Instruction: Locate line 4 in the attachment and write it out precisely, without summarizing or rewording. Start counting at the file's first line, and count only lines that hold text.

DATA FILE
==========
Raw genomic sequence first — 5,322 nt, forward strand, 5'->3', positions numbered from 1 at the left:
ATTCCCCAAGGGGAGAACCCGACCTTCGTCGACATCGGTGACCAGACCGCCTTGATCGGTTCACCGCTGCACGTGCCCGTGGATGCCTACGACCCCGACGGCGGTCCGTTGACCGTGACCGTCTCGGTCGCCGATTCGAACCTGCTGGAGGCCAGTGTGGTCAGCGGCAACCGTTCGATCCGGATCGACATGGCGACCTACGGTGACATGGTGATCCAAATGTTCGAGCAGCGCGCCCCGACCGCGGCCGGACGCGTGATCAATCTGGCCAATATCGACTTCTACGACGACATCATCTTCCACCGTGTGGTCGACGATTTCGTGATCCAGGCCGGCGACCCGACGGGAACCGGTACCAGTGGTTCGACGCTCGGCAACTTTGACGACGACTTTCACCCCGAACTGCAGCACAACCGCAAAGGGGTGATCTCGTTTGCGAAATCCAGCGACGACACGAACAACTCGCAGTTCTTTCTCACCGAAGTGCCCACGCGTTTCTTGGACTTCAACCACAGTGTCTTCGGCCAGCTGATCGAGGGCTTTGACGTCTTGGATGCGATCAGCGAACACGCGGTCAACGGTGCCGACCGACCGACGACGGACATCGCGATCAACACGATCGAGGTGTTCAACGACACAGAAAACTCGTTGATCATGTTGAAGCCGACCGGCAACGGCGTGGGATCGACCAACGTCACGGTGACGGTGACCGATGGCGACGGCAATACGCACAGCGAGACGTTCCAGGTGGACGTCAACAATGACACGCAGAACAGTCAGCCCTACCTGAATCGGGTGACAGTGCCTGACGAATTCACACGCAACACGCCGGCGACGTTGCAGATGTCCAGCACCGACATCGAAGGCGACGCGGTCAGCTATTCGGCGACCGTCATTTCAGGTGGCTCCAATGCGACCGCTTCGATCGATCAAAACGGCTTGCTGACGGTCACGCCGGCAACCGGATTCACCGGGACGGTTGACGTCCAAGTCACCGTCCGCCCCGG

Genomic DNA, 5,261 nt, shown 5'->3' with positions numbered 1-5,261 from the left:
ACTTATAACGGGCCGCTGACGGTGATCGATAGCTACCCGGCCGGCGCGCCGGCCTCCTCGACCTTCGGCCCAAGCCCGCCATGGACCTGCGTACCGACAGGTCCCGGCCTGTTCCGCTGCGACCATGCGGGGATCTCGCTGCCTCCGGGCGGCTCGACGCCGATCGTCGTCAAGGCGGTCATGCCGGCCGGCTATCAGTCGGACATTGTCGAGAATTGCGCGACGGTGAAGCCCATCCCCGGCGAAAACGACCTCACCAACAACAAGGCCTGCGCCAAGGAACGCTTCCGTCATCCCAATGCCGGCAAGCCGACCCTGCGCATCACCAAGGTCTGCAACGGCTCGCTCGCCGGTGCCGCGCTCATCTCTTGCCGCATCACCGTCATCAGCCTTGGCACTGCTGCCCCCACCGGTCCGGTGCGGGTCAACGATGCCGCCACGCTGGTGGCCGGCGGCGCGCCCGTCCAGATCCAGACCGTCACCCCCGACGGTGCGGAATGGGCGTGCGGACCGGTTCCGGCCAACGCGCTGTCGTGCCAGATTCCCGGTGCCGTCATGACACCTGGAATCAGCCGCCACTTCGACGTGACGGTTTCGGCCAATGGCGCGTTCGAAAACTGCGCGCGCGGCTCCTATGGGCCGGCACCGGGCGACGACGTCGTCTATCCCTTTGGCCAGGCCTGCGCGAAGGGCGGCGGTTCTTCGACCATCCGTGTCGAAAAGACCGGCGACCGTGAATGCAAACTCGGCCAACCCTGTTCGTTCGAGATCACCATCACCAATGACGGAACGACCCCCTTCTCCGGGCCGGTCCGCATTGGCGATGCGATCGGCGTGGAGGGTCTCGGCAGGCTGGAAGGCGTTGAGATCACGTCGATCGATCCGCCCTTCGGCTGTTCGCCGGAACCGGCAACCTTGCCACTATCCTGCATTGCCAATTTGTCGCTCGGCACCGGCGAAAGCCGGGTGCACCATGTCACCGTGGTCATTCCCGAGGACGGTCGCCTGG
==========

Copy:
ACTTATAACGGGCCGCTGACGGTGATCGATAGCTACCCGGCCGGCGCGCCGGCCTCCTCGACCTTCGGCCCAAGCCCGCCATGGACCTGCGTACCGACAGGTCCCGGCCTGTTCCGCTGCGACCATGCGGGGATCTCGCTGCCTCCGGGCGGCTCGACGCCGATCGTCGTCAAGGCGGTCATGCCGGCCGGCTATCAGTCGGACATTGTCGAGAATTGCGCGACGGTGAAGCCCATCCCCGGCGAAAACGACCTCACCAACAACAAGGCCTGCGCCAAGGAACGCTTCCGTCATCCCAATGCCGGCAAGCCGACCCTGCGCATCACCAAGGTCTGCAACGGCTCGCTCGCCGGTGCCGCGCTCATCTCTTGCCGCATCACCGTCATCAGCCTTGGCACTGCTGCCCCCACCGGTCCGGTGCGGGTCAACGATGCCGCCACGCTGGTGGCCGGCGGCGCGCCCGTCCAGATCCAGACCGTCACCCCCGACGGTGCGGAATGGGCGTGCGGACCGGTTCCGGCCAACGCGCTGTCGTGCCAGATTCCCGGTGCCGTCATGACACCTGGAATCAGCCGCCACTTCGACGTGACGGTTTCGGCCAATGGCGCGTTCGAAAACTGCGCGCGCGGCTCCTATGGGCCGGCACCGGGCGACGACGTCGTCTATCCCTTTGGCCAGGCCTGCGCGAAGGGCGGCGGTTCTTCGACCATCCGTGTCGAAAAGACCGGCGACCGTGAATGCAAACTCGGCCAACCCTGTTCGTTCGAGATCACCATCACCAATGACGGAACGACCCCCTTCTCCGGGCCGGTCCGCATTGGCGATGCGATCGGCGTGGAGGGTCTCGGCAGGCTGGAAGGCGTTGAGATCACGTCGATCGATCCGCCCTTCGGCTGTTCGCCGGAACCGGCAACCTTGCCACTATCCTGCATTGCCAATTTGTCGCTCGGCACCGGCGAAAGCCGGGTGCACCATGTCACCGTGGTCATTCCCGAGGACGGTCGCCTGG